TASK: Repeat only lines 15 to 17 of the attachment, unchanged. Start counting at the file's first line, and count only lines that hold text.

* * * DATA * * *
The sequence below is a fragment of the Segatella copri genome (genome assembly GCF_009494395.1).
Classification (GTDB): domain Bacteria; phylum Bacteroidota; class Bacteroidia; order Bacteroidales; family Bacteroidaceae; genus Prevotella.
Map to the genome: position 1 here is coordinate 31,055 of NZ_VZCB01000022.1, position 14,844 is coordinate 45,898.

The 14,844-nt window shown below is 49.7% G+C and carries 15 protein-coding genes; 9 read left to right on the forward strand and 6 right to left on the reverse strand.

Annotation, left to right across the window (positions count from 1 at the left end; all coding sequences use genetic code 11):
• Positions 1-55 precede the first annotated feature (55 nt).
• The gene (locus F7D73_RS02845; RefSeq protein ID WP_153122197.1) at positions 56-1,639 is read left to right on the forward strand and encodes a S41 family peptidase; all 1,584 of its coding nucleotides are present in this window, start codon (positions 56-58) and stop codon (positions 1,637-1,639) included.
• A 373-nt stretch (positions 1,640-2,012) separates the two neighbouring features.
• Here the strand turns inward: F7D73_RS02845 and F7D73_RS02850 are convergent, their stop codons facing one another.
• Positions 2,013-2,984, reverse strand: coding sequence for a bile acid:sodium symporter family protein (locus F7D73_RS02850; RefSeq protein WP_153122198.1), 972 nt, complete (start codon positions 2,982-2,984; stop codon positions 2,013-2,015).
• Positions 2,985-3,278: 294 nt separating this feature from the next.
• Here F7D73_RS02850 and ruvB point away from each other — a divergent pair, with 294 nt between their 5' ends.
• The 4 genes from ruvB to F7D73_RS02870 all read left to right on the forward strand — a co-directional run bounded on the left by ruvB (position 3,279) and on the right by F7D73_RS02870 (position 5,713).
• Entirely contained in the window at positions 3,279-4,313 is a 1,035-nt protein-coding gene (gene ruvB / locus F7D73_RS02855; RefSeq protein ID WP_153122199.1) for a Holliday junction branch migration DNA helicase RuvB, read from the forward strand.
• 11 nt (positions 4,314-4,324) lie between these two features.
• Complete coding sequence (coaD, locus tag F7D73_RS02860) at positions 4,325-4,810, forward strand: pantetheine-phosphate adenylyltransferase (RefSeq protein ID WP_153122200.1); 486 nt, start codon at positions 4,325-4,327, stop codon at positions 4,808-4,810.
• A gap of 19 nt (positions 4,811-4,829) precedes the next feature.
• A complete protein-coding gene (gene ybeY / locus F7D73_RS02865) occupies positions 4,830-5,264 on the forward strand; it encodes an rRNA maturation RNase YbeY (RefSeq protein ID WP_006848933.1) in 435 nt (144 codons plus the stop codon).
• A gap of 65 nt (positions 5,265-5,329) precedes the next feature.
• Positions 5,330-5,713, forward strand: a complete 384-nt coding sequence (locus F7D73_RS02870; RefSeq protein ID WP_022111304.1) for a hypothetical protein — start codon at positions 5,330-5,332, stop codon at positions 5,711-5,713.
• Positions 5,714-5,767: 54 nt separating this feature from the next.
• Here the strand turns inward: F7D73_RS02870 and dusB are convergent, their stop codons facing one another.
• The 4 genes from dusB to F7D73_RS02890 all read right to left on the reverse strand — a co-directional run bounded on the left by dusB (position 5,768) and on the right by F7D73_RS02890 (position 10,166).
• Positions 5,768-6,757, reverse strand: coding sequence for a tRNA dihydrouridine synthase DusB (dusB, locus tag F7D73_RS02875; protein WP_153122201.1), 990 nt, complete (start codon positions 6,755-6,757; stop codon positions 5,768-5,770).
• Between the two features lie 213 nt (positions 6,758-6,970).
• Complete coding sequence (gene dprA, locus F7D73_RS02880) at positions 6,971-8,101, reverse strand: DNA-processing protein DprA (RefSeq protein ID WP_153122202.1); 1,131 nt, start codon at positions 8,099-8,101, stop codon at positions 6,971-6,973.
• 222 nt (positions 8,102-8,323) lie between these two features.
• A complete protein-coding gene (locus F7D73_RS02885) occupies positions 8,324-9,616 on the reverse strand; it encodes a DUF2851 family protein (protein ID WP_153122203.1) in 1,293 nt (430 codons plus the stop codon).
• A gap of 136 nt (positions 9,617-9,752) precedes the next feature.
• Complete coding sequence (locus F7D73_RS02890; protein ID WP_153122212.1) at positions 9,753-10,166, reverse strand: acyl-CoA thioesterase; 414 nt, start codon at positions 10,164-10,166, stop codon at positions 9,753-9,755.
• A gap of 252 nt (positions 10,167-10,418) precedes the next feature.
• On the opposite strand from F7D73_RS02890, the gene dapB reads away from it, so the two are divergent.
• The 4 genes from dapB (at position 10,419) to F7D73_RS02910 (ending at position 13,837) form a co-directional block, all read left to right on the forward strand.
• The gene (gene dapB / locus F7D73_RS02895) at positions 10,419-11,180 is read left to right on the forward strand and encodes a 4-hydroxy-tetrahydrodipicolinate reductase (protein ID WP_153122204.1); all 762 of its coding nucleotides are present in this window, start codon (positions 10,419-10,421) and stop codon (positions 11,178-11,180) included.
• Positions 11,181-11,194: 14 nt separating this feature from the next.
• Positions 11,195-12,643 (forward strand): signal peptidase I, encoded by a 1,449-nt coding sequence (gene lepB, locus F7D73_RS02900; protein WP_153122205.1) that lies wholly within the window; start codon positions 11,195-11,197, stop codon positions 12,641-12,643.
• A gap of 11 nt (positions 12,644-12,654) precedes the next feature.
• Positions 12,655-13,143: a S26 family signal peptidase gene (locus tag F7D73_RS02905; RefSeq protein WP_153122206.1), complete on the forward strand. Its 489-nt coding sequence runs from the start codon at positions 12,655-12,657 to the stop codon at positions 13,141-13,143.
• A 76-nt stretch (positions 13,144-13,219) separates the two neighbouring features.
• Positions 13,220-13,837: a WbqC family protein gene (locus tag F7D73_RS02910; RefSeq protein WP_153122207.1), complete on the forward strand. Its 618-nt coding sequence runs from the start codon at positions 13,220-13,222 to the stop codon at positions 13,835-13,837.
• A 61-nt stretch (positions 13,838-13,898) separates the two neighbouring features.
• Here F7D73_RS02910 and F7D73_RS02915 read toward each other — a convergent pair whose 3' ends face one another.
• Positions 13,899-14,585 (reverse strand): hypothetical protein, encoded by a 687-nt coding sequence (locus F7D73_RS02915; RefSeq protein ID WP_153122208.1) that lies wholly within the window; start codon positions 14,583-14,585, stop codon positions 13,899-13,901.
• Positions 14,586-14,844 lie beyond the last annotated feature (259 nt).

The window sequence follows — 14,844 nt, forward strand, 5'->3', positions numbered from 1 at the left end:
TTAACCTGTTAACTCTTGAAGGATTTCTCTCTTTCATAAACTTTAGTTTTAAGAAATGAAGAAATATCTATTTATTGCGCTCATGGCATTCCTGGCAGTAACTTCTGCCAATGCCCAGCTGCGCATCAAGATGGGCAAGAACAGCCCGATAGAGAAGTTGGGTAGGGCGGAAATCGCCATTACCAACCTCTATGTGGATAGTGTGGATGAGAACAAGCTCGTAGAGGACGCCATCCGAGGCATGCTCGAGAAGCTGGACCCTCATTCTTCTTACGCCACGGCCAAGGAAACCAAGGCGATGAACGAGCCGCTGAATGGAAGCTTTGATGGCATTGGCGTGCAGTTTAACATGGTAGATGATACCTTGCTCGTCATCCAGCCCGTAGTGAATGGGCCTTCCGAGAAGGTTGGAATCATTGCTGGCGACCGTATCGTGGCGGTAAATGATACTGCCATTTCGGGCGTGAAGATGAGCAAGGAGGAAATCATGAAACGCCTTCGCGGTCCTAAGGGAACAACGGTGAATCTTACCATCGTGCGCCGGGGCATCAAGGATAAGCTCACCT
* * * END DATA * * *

• 11 nt (positions 4,314-4,324) lie between these two features.
• Complete coding sequence (coaD, locus tag F7D73_RS02860) at positions 4,325-4,810, forward strand: pantetheine-phosphate adenylyltransferase (RefSeq protein ID WP_153122200.1); 486 nt, start codon at positions 4,325-4,327, stop codon at positions 4,808-4,810.
• A gap of 19 nt (positions 4,811-4,829) precedes the next feature.